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Turning 40 and having to rethink everything

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  • Turning 40 and having to rethink everything

    Brief background:

    I did competitive climbing from my late teens till my mid 20s. Trying to gain an edge in climbing turned me to lifting. Lifting ended up outlasting climbing. So through my 20s I was lifting consistently and building good muscle. Both for the enjoyment, but (to be completely honest) mostly to impress girls. I am, what Joe DeFranco calls a "tall skinny bastard": an ectomorph or a hard gainer. I never had any gains to speak of (3x10 or 4x8 never did anything for me), until I started lifting by this formula: 2 warm up sets of around 12 reps with 40% of 1 rep max, 2 power sets of around 6 reps with 80-90% of 1 rep max. I would focus on compound exercises with a few isolation exercises thrown in as well. Free weights over machines. Working through my entire body once a week. Obviously as an ectomorph calories would zip right through me, so I had to eat a lot to make gains. That template served me very well for a good number of years.

    Right.

    Notice how things slow down as you grow older? Through my 20s, a couple of weeks to a month of good lifting and diet and I would pretty much be 85% back to where I left off. Then you hit 30 and all of a sudden it is a struggle to just keeping lean. Just turned 40 and I am having trouble figuring out how to lift and diet. Never had any injuries to speak of, but managed to blow out my lower back (Doctor said "torn muscle in lower back") doing dead lifts. A month later I do the same to my left rear delt (Twice! After giving it 4 weeks rest). What's going on here?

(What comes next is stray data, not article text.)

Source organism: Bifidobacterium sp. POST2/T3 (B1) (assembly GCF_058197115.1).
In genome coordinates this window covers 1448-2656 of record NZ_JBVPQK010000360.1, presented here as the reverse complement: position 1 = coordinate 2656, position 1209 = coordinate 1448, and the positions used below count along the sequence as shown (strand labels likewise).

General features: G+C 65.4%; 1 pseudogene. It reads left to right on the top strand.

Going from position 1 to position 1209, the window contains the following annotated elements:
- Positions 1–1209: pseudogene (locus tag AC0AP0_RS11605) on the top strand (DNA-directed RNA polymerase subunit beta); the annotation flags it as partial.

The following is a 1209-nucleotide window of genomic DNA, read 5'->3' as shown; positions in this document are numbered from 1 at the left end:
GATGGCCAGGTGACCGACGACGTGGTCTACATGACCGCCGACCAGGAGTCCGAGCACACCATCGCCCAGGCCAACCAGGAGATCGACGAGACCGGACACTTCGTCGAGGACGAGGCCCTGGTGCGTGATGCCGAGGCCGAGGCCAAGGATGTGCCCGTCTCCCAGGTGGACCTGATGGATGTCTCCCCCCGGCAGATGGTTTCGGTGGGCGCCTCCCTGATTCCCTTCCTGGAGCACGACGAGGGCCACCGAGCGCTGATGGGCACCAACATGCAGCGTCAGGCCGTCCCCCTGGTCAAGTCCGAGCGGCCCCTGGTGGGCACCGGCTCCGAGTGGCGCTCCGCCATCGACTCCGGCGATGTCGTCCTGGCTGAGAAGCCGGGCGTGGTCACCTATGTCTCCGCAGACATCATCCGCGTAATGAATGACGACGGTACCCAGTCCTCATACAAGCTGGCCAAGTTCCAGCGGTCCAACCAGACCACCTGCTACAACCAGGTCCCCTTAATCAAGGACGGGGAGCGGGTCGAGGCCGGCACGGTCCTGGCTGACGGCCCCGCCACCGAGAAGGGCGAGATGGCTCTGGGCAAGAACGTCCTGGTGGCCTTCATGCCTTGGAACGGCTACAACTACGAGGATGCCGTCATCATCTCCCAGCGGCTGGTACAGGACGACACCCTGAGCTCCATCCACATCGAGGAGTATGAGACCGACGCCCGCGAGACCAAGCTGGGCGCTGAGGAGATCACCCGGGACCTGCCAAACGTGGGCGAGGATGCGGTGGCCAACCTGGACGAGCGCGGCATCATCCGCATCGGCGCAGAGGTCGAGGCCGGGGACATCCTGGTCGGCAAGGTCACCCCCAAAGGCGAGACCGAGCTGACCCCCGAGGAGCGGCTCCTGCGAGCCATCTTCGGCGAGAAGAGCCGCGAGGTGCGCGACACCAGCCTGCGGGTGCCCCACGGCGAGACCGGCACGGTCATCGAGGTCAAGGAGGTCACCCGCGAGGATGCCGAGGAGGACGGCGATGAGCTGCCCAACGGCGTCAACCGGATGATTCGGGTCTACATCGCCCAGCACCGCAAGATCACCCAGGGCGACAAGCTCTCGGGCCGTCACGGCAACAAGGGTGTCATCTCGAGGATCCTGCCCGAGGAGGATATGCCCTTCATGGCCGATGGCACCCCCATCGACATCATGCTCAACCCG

So right now I have a few problems I am trying to iron out, and so I call on the more experienced people on these forums for some help (please):

    Strength: If my strength doesn't consistently increase on a lift from session to session (either on poundages or repetitions), that is a warning flag to me. Sadly it happens a lot. I read somewhere that if you don't sufficiently increase your poundages or repetitions on a lift, you throw in another rest day before doing that lift again - as well as making sure you get enough protein in your diet, as it is basically a sign that you simply hasn't had the time, rest or diet to rebuild that muscle.

    Diet: Which takes me my diet. So as I increase my calorie intake (Specifically protein) to help building muscle, I must say that I gain a lot of body fat. Which I am not happy about at all. I have a macro split of roughly 30% fat 55% protein and 15% carbs. I eat a lot of fresh ingredients cooked simply. My wife is very supportive of my diet. So I shouldn't really be struggling with gaining fat (and no to little muscle) here. The effect of carbs sure can be felt as you have passed 40. So I try to source my energy from good fat sources like grass fed butter, coconut fat, MCT oils and whatever animal fats I come across in beef, fish etc.

    Injuries: It looks like low rep high intensity lifting, which has always been needed to trigger gains for me, is flirting with danger now. What else am I going to do? I don't really know where to turn. I really don't want to go through a torn back again. That was 2 weeks of agonising cramps/spasms, just trying to sleep at night.